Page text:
Public education needs community advocacy to help meet the needs of children
Advocacy has a simple definition. It is the act or process of supporting a cause. There are many organizations, including the Oklahoma City Public Schools Foundation, that focus on advocacy as a way to advance the cause of public education by sharing both the good stories and the needs of the greater school district in our state. Collectively, our voices are powerful with policy makers, community leaders, influencers and partners.
School districts themselves take an active role in advocacy and this is done in a variety of ways, including direct lobbying on Capitol Hill. Oklahoma City Public Schools recently hosted a breakfast with local legislators and community leaders to share their priorities and directly ask for help in promoting positive legislation for public education and defeating harmful bills. . The District Leaders also introduced Jason Dunnington and Matt Latham as their lobbyists who will work on their behalf in the upcoming session. They are both long-time advocates of public education and familiar with the legislative arena.
Advocacy for public education dates back to our nation’s earliest years. In the early years, many children were excluded because of their race or ethnic origin, gender, geographic location and social class. Once a more formal system was developed, advocates spoke of the need to invest in universal education, free for students and funded by states. From the middle of the 20th century, there was a new push to provide equitable education for all students. After World War II, public schools took on the additional role of providing services to meet children’s other social needs, such as food insecurity. Today’s public schools are also meeting the socio-emotional and trauma support needs of our children. The COVID-19 pandemic over the past two years has only increased these needs in school districts around the world.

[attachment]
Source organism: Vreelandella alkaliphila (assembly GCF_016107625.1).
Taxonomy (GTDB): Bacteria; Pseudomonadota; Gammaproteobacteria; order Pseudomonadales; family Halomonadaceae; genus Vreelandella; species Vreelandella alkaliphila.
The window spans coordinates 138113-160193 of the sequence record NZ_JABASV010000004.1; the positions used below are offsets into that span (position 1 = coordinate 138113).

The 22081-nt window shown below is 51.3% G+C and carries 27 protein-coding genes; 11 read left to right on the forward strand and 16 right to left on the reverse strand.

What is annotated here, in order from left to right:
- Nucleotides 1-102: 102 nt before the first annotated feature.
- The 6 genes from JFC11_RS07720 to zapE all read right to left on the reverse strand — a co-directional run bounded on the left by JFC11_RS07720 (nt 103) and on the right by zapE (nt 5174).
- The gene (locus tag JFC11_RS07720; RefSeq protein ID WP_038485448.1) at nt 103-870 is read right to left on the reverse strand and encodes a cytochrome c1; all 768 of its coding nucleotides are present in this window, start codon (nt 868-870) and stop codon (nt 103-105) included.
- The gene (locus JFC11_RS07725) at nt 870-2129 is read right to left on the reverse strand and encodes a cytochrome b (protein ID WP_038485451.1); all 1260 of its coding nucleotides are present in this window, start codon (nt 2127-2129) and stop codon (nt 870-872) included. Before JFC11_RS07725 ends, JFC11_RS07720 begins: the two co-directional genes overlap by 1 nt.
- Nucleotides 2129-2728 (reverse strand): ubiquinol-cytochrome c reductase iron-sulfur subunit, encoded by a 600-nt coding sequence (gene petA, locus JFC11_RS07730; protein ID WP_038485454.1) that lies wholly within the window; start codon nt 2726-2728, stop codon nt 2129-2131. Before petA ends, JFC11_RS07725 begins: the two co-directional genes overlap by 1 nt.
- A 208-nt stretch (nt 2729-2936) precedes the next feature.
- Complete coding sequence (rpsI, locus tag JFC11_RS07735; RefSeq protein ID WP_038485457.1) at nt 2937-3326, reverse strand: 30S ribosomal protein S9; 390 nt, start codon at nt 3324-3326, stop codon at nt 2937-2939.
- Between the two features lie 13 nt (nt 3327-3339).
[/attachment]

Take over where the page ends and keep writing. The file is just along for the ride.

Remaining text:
It is well known and documented that there has been a plethora of good and bad reforms over the years. We now have a fairly decentralized system, with authority split between local, state and federal levels. There continue to be discussions and a very difficult situation ensues with the search and the realization of a common mission. Although quite complicated, it is not rocket science. We don’t have to agree on everything, but agreeing that all students have the right to a quality education is not difficult at all. How to achieve this can be debated, but it is imperative to focus on this shared mission.
As we begin a new year and look ahead to the upcoming legislative session, it is imperative that we all support the need for the highest quality public education system for all of our children, speak up and make our voice heard.
Mary Mélon-Tully is president and CEO of the Oklahoma City Public Schools Foundation.
This article originally appeared on Oklahoman: Oklahoma Public Education Needs Community Advocacy